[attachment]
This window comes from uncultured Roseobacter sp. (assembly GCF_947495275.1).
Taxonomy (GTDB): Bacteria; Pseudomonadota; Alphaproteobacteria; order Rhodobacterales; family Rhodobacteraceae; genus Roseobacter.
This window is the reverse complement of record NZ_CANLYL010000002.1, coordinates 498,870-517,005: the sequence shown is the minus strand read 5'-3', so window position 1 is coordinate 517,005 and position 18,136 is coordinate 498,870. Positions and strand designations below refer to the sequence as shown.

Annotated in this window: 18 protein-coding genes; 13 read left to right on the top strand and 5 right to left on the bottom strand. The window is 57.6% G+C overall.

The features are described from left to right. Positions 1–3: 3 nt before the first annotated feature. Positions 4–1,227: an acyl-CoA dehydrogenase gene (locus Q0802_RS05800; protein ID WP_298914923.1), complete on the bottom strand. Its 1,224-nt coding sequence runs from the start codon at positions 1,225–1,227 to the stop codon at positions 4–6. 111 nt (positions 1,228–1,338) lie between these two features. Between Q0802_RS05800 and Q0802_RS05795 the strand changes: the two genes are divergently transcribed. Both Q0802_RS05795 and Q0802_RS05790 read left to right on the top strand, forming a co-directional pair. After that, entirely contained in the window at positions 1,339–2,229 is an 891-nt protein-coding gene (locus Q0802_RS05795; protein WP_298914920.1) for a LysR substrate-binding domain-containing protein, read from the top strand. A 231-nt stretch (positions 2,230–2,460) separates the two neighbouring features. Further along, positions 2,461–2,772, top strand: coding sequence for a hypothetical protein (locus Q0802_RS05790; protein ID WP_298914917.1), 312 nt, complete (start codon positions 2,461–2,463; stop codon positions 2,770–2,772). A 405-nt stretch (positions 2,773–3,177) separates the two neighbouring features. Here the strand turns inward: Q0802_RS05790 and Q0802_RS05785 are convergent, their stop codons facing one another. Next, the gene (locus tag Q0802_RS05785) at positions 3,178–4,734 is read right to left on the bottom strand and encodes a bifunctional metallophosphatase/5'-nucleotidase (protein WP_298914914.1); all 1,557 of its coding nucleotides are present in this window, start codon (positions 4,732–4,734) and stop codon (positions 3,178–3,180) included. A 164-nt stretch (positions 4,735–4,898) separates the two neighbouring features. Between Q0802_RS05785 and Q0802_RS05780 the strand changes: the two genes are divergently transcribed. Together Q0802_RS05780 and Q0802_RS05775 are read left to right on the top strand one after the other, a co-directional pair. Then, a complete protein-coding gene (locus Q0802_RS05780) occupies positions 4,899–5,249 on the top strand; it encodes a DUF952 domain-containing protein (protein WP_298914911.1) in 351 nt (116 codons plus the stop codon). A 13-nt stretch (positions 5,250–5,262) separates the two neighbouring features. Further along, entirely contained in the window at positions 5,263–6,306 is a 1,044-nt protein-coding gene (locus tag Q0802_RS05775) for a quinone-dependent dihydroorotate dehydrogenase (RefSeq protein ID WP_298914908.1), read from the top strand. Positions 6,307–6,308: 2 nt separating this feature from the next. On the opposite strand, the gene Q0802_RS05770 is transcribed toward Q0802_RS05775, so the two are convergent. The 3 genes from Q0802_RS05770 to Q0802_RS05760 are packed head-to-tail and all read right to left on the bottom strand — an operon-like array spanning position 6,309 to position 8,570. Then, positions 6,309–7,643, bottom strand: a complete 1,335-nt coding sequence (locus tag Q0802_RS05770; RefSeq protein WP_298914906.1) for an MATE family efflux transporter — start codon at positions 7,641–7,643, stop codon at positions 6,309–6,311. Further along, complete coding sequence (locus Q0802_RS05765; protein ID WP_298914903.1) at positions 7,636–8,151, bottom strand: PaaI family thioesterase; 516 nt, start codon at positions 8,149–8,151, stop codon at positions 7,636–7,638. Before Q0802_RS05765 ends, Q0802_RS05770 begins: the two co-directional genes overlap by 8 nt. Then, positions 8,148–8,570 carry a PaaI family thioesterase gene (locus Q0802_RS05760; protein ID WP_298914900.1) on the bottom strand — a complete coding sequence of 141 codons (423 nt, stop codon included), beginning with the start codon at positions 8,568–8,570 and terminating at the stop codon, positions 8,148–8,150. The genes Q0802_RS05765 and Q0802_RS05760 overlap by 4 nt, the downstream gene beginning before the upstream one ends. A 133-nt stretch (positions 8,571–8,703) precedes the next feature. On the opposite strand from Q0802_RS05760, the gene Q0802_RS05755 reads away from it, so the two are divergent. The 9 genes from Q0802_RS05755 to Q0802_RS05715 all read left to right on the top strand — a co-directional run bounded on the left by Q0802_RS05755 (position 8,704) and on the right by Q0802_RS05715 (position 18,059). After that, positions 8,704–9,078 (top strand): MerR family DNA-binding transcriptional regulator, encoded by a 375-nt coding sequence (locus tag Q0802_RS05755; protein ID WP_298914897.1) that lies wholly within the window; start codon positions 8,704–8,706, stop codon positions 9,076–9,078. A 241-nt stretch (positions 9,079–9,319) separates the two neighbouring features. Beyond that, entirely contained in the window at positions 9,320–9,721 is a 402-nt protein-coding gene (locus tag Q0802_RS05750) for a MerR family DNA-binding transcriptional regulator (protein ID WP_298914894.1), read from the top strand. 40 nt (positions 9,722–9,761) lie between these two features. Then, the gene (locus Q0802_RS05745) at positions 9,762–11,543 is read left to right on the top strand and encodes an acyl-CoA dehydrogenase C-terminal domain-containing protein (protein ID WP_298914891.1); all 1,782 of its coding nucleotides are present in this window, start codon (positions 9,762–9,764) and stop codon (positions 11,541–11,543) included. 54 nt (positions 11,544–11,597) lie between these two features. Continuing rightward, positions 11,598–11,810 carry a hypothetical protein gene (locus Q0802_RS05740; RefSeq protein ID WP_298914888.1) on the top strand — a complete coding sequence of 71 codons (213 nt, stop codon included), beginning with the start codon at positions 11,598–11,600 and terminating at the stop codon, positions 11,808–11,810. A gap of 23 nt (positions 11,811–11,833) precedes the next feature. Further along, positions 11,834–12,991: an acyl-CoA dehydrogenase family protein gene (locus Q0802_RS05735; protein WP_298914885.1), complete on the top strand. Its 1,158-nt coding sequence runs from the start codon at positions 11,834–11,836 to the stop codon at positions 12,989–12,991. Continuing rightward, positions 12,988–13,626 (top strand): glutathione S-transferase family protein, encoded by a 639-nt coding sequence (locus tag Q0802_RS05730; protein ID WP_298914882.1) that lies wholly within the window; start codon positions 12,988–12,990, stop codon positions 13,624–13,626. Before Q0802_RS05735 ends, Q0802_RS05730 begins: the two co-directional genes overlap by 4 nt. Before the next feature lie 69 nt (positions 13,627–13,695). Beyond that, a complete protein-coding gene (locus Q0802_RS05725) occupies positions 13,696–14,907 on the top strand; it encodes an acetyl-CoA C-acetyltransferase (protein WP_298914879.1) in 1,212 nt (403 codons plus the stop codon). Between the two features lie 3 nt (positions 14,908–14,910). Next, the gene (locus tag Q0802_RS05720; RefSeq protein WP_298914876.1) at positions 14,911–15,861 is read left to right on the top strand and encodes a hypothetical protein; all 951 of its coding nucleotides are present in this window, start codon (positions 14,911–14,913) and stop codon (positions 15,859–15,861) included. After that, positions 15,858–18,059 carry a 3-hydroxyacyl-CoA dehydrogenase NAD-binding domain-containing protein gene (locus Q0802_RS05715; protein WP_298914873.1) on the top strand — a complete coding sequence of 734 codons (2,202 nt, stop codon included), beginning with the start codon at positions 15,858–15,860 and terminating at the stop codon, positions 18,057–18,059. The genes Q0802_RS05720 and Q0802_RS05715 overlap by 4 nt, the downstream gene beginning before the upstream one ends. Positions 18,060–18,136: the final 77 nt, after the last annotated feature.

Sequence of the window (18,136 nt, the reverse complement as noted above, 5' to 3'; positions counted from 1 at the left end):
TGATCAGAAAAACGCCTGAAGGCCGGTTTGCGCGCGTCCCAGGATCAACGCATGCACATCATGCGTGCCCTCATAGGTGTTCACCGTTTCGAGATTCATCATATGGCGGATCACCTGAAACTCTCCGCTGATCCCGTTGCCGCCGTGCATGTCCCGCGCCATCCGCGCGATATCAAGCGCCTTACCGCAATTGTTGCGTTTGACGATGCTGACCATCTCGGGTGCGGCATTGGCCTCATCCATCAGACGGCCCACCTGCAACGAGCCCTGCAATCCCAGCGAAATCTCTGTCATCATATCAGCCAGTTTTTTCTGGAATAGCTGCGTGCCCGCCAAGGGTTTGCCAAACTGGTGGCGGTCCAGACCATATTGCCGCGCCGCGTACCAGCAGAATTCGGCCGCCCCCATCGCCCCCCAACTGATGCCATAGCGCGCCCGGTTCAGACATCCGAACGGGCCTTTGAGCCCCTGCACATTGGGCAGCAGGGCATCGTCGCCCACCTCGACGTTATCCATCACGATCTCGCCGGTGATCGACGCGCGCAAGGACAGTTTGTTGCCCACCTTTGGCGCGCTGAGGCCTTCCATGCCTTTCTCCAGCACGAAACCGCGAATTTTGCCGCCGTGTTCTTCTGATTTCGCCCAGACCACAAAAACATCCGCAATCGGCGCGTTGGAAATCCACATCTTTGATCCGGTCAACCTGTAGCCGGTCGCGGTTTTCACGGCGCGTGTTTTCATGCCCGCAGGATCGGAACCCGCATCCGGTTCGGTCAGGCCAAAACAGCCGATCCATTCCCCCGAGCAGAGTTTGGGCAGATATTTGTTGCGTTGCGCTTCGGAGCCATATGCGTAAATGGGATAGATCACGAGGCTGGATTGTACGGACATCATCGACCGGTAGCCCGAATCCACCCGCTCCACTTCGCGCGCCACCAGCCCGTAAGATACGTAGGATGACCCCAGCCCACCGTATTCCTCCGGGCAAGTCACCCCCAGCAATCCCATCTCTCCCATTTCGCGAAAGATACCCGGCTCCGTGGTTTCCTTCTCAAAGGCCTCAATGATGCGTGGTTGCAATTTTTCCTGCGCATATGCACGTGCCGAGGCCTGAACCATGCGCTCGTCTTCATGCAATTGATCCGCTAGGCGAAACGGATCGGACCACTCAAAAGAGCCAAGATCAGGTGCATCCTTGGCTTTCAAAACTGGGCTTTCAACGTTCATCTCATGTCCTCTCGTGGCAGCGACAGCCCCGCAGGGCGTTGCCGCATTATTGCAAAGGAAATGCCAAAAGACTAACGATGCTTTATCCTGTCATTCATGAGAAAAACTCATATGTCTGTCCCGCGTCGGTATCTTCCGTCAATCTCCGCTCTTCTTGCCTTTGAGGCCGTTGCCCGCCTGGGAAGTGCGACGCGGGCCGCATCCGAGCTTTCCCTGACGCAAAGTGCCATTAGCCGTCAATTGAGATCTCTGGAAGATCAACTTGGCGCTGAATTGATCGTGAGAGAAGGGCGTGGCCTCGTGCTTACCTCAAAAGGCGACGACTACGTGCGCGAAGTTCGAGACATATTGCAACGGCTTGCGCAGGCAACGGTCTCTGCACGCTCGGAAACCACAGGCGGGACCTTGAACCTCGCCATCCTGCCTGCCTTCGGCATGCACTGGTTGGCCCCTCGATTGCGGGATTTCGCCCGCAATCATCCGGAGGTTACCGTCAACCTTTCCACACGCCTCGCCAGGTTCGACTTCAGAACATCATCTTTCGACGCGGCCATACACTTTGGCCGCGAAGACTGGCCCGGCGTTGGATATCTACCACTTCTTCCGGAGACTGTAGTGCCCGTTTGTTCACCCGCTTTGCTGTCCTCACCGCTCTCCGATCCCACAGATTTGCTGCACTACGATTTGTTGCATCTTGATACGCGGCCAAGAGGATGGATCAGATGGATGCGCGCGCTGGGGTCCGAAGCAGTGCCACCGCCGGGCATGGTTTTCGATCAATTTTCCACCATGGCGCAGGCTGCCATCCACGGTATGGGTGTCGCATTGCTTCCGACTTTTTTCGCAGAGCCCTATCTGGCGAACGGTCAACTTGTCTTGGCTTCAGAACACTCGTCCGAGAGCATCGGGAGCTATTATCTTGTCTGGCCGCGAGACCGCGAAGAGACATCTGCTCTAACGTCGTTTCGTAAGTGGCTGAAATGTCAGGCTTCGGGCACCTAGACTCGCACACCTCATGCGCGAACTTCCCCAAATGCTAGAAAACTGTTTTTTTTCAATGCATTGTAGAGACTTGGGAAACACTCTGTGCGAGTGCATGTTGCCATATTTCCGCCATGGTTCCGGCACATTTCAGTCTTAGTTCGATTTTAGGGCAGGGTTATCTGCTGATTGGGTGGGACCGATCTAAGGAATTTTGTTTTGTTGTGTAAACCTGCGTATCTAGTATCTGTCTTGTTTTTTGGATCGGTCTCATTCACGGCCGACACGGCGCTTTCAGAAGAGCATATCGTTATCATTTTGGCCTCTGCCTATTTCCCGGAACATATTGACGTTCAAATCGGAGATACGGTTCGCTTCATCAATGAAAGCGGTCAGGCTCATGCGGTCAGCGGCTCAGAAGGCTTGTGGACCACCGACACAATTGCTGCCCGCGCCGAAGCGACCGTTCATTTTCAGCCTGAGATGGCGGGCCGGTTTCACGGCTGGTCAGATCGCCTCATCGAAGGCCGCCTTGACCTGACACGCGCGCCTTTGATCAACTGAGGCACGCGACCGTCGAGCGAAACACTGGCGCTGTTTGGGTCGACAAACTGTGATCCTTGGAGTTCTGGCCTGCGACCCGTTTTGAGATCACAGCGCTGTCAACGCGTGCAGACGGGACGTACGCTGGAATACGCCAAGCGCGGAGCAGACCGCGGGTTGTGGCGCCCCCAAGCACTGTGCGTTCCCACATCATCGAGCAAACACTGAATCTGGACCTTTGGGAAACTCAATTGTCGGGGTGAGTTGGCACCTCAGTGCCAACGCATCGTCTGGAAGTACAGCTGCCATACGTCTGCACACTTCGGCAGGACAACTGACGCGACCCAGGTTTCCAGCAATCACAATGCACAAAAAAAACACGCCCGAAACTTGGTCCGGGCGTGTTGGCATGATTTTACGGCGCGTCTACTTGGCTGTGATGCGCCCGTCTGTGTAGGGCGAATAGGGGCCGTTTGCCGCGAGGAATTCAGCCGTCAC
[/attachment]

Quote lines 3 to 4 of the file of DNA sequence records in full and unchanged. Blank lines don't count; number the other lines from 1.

This window is the reverse complement of record NZ_CANLYL010000002.1, coordinates 498,870-517,005: the sequence shown is the minus strand read 5'-3', so window position 1 is coordinate 517,005 and position 18,136 is coordinate 498,870. Positions and strand designations below refer to the sequence as shown.

Annotated in this window: 18 protein-coding genes; 13 read left to right on the top strand and 5 right to left on the bottom strand. The window is 57.6% G+C overall.